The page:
(Planet Me)
Wednesday, March 21, 2012
The People's Post

The British Post office is an institution. Perhaps, not necessarily in the most obvious sense, but over the past 300 years in its various forms, the organisation has mutated or evolved into something that, now, is perhaps deeply loved and troubled. When I joined in 2001, and it was known, laughably as "Consignia", the Royal Mail was struggling with world of the internet, and even then, had offices in central London that were a mothballed part of the shortlived programme to print out and deliver emails through your letterbox.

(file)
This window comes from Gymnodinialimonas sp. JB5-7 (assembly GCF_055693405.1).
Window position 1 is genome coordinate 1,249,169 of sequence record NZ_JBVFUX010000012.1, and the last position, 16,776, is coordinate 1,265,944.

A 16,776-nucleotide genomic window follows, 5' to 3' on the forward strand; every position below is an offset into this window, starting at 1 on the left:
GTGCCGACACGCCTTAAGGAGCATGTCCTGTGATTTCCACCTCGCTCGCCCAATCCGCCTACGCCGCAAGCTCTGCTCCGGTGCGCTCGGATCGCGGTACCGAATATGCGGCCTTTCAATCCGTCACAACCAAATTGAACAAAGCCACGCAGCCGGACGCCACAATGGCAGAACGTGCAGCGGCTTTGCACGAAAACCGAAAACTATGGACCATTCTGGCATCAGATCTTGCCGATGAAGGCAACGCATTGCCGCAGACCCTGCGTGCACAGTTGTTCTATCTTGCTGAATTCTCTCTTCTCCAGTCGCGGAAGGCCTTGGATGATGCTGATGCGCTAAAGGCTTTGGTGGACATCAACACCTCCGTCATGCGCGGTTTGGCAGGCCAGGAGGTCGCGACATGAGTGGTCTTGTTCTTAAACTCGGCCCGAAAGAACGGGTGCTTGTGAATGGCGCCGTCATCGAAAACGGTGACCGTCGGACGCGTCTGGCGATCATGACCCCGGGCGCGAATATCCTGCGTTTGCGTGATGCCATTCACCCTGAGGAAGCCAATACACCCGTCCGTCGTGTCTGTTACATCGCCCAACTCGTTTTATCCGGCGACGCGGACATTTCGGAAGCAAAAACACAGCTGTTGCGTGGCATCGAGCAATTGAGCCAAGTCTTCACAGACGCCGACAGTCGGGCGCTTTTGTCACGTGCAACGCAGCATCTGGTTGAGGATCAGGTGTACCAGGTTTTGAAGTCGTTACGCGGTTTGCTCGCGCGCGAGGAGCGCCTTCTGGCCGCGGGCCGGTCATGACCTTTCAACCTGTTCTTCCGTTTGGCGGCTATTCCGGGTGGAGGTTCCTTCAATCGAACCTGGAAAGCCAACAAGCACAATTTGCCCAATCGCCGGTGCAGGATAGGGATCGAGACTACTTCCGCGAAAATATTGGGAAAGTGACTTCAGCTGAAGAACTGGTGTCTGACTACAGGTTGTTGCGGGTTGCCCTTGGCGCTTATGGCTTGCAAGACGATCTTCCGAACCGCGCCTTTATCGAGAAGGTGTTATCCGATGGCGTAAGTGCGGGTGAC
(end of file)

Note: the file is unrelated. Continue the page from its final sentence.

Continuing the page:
Originally a 15 part Radio 4 series, Dominic Sandbrook takes this back to the beginning a few hundred years ago, marking social change, technology, war, politics, and as always, money, in amrking how the People's Post adapted and evolved. Whilst it may sound dry and dull, it's more a way of tracking the change in society over three dozen decades - and how the business was an agent for change, bringing people together and making the transfer of information that revolutionised society fascinating and heroic.

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